Edgar, The Fount

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Source: NYPL Digital Gallery, The New York Public Library

Poe: A Life Cut Short by Peter Ackroyd

For Edgar Allan Poe, 1834 was an unhappy year. The death of his estranged foster father, John Allan, yielded no bequest for the 25-year-old journalist, poet and teller of tales. As it would throughout the remainder of his shadowed life, poverty bit hard.

“He had only the one shabby black suit that he donned on all occasions.” That frayed, funereal vestment, as Poe himself surely realised, serves as a metaphor for the unhappiness not only of 1834 but of so much of his life.

Emphasis added by me.

Why I fight so hard for my brother and sister writers.

How many suits do Eisner, Zucker, Ovitz, and Retard Boy own?

Show me a book publisher with only one suit.

Show me an agent with only one suit.

Now go on, you Suits: tell me the names of Poe’s publishers.

You are as forgettable as they were.

Take heed that ye do not your alms before men, to be seen of them: otherwise ye have no reward of your Father which is in heaven. Therefore when thou doest thine alms, do not sound a trumpet before thee, as the hypocrites do in the synagogues and in the streets, that they may have glory of men. Verily I say unto you, They have their reward.

And when thou prayest, thou shalt not be as the hypocrites are: for they love to pray standing in the synagogues and in the corners of the streets, that they may be seen of men. Verily I say unto you, They have their reward.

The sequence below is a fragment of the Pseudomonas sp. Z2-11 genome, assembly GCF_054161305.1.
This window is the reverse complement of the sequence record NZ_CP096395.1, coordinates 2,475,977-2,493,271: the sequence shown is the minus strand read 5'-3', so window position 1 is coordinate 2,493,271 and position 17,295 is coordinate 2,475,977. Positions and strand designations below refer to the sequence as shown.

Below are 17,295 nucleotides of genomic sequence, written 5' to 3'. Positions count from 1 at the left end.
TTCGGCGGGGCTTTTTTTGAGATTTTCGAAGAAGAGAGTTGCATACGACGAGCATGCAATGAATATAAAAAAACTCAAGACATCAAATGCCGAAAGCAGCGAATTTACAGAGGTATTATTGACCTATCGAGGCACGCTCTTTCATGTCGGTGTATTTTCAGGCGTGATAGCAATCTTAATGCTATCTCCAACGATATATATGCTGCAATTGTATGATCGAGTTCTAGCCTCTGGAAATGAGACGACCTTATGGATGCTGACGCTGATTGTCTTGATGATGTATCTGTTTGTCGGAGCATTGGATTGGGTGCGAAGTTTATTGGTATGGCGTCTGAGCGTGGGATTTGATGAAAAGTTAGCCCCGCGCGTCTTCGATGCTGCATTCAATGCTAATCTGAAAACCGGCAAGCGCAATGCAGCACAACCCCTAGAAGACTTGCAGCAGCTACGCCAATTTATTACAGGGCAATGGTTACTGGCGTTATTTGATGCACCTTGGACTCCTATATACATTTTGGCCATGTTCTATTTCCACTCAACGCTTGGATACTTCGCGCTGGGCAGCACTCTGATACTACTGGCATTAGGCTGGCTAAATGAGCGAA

Moreover when ye fast, be not, as the hypocrites, of a sad countenance: for they disfigure their faces, that they may appear unto men to fast. Verily I say unto you, They have their reward.

Matthew 6: 1, 2, 5, 16

Emphasis added by me.

Enjoy your reward. It’s all dust. And so are you.

Baudelaire:

Annoyed with everyone and annoyed with myself, I long to redeem myself and to bolster my pride a bit in the silence and solitude of the night. Souls of those I have loved, souls of those I have sung, fortify me, sustain me, remove me from untruth and the world’s corrupting fumes. And you, Lord my God! Grant me the grace to produce a few beautiful verses to prove to myself that I am not the lowest of men, and that I am not inferior to those I despise!

Parisian Prowler, “At One O’Clock In The Morning, ” pg. 17

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Source: NYPL Digital Gallery, The New York Public Library

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